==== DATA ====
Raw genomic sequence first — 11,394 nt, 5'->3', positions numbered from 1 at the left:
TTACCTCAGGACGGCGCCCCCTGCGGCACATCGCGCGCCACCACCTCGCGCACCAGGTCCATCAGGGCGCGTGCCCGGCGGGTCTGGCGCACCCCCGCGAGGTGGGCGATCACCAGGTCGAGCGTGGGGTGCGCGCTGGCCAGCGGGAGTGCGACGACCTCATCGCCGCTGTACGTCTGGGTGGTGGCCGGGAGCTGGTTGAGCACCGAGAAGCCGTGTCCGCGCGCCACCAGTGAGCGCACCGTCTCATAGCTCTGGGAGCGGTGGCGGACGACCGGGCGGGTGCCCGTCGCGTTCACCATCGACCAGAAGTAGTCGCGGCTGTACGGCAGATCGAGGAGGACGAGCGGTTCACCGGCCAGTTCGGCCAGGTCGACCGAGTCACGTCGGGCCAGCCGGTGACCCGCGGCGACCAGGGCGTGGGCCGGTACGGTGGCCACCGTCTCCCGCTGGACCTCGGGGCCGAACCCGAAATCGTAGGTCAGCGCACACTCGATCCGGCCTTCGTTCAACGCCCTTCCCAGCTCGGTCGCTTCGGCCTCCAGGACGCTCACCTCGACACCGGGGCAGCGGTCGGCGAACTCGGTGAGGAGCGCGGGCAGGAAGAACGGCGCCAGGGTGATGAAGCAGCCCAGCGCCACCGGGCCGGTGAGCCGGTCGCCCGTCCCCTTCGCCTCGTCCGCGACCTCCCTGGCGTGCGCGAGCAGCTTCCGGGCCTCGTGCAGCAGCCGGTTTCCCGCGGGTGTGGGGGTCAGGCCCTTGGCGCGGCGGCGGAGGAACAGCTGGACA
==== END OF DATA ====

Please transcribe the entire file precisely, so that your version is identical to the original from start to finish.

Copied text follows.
Raw genomic sequence first — 11,394 nt, 5'->3', positions numbered from 1 at the left:
TTACCTCAGGACGGCGCCCCCTGCGGCACATCGCGCGCCACCACCTCGCGCACCAGGTCCATCAGGGCGCGTGCCCGGCGGGTCTGGCGCACCCCCGCGAGGTGGGCGATCACCAGGTCGAGCGTGGGGTGCGCGCTGGCCAGCGGGAGTGCGACGACCTCATCGCCGCTGTACGTCTGGGTGGTGGCCGGGAGCTGGTTGAGCACCGAGAAGCCGTGTCCGCGCGCCACCAGTGAGCGCACCGTCTCATAGCTCTGGGAGCGGTGGCGGACGACCGGGCGGGTGCCCGTCGCGTTCACCATCGACCAGAAGTAGTCGCGGCTGTACGGCAGATCGAGGAGGACGAGCGGTTCACCGGCCAGTTCGGCCAGGTCGACCGAGTCACGTCGGGCCAGCCGGTGACCCGCGGCGACCAGGGCGTGGGCCGGTACGGTGGCCACCGTCTCCCGCTGGACCTCGGGGCCGAACCCGAAATCGTAGGTCAGCGCACACTCGATCCGGCCTTCGTTCAACGCCCTTCCCAGCTCGGTCGCTTCGGCCTCCAGGACGCTCACCTCGACACCGGGGCAGCGGTCGGCGAACTCGGTGAGGAGCGCGGGCAGGAAGAACGGCGCCAGGGTGATGAAGCAGCCCAGCGCCACCGGGCCGGTGAGCCGGTCGCCCGTCCCCTTCGCCTCGTCCGCGACCTCCCTGGCGTGCGCGAGCAGCTTCCGGGCCTCGTGCAGCAGCCGGTTTCCCGCGGGTGTGGGGGTCAGGCCCTTGGCGCGGCGGCGGAGGAACAGCTGGACA